If I had to sum up Shadow of the Colossus in a single word, that word would be “Epic”, not in the watered-down overused schoolyard form of it, but in the true sense of the word.
With its European release only in 2006, already quite far into the PS2’s lifecycle, I never got to play SOTC during its original run. This was due to my own console cracking under the strain of pure gaming awesomeness that my older brother and I had brought down upon it in years previous. Thankfully owing to Japanese developer Team Ico’s own delays on their next project and the likely and inevitable need for funding, the HD rerelease SOTC and it predecessor Ico, made it to PS3 in 2011 giving me a another chance at giving it a go.
Essentially a David vs. Goliath struggle in game form, half the beauty of SOTC exists in the restraint of the storytelling. Deliberately light on characters and dialog, the story follows the journey of a lone warrior named Wander and his faithful steed Agro as they traverse a forsaken and forbidden land in the quest to restore the life of a young maiden. The large gaps in the story paint the events of the game as just one small part of a much bigger tale that is left to the players’ imagination.
The only enemies come in the form of the titular colossi, ancient behemoths that are almost whole levels in themselves. Each colossus must be sought out through the use of Wander’s magical light reflecting sword as he travels the vast and empty world on horseback or by using his acrobatic skills. Each colossus must be killed by attacking their hidden weak spot which is found by scaling the creatures’ massive bodies as they lumber across the countryside, dive under the water or fly through the air. Every colossus requires a unique strategy to beat and the final stab that brings the towering creatures down gives you such a great feeling of might in the face of staggering adversity.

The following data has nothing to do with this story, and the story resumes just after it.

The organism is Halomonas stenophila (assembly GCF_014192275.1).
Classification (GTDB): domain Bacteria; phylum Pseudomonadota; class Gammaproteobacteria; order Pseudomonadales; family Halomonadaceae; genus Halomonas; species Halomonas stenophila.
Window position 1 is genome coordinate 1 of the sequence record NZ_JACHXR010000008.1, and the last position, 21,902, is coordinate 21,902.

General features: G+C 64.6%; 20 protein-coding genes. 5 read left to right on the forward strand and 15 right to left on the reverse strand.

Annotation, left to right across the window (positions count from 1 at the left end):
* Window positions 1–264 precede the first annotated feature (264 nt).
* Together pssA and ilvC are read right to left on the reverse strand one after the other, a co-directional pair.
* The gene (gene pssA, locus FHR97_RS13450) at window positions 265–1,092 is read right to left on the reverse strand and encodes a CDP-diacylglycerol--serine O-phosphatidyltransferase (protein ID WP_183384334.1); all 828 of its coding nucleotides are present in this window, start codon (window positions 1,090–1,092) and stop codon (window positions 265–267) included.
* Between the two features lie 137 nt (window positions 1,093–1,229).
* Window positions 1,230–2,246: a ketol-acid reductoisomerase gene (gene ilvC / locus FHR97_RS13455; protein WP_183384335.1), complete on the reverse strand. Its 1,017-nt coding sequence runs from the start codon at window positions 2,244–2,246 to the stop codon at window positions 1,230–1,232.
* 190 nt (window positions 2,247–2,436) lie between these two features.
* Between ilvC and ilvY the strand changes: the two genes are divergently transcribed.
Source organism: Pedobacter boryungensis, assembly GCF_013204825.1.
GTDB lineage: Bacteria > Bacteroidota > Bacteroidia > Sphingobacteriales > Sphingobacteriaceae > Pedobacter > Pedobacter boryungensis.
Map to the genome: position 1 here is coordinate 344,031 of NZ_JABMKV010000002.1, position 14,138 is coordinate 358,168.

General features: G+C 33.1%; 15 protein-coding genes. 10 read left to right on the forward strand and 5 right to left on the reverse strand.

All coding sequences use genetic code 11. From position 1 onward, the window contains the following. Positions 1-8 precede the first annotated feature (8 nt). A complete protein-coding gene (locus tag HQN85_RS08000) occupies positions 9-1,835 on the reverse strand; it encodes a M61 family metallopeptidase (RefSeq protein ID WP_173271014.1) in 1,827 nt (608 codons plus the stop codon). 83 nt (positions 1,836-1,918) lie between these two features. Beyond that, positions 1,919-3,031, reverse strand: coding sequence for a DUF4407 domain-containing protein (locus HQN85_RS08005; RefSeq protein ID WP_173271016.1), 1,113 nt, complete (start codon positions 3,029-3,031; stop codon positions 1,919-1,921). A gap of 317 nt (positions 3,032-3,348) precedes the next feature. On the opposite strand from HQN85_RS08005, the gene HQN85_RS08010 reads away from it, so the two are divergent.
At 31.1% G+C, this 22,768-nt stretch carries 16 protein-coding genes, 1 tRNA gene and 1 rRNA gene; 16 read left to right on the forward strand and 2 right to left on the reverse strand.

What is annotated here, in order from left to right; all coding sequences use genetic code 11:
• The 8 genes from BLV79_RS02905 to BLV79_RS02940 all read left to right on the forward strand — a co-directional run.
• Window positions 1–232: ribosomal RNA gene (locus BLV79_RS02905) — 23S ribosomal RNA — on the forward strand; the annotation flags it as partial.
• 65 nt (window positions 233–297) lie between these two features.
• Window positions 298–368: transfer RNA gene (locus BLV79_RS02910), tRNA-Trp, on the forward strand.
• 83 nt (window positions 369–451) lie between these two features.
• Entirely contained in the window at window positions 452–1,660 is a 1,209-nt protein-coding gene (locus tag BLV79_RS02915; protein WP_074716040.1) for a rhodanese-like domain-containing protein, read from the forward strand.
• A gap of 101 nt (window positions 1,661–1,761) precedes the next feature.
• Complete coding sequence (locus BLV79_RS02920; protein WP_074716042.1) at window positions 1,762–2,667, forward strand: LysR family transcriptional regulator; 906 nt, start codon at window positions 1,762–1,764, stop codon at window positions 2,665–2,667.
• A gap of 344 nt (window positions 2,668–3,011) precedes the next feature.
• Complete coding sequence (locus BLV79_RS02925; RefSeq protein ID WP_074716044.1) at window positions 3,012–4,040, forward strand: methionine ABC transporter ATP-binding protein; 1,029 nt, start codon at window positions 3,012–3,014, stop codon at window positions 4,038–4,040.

SOTC was, in my opinion, a game way ahead of its time. Although it does suffer from some slight frame rate issues at certain frantic points of the game, the character animations and the use of camera angles have moments of tremendous smoothness and subtlety that were unseen on anything else in that console generation. Watching the way as Wander swings around like a flea as he clings to the giant colossi , or the way the camera zooms and sweeps as Wander and Agro gallop across the plains, all enforce the feeling of scale that is so important to the game.
The game world is for the most part empty and one can’t help but feel a sense of loneliness and sacrifice as Wander goes about his selfless quest. The tale is a sad and tender one right up to its gloomy conclusion that should haunt players long after they’re done playing. Sadly Team Ico completely missed the PS3 with the development of their next title, The Last Guardian, which has faded from the public eye. One can only hope that if the title does ever see the light of day, it’ll be able to deliver on the same emotional level as SOTC.
I have a special place in my heart for games like SOTC, those that not only dare to be different but also push the envelope in the games as art debate. It’s a shame that something so beautiful will probably go unplayed by many mainstream gamers who will acknowledge its existence but overlook it in favour of explosions and gun battles, to date I’m the only person I know whose ever played it. It’s more The Lord of the Rings than Harry Potter (the books not the films), but for me that’s just fine.
Did you enjoy Shadow of the Colussus? Can games be art? Drop me a comment and let me know what you think.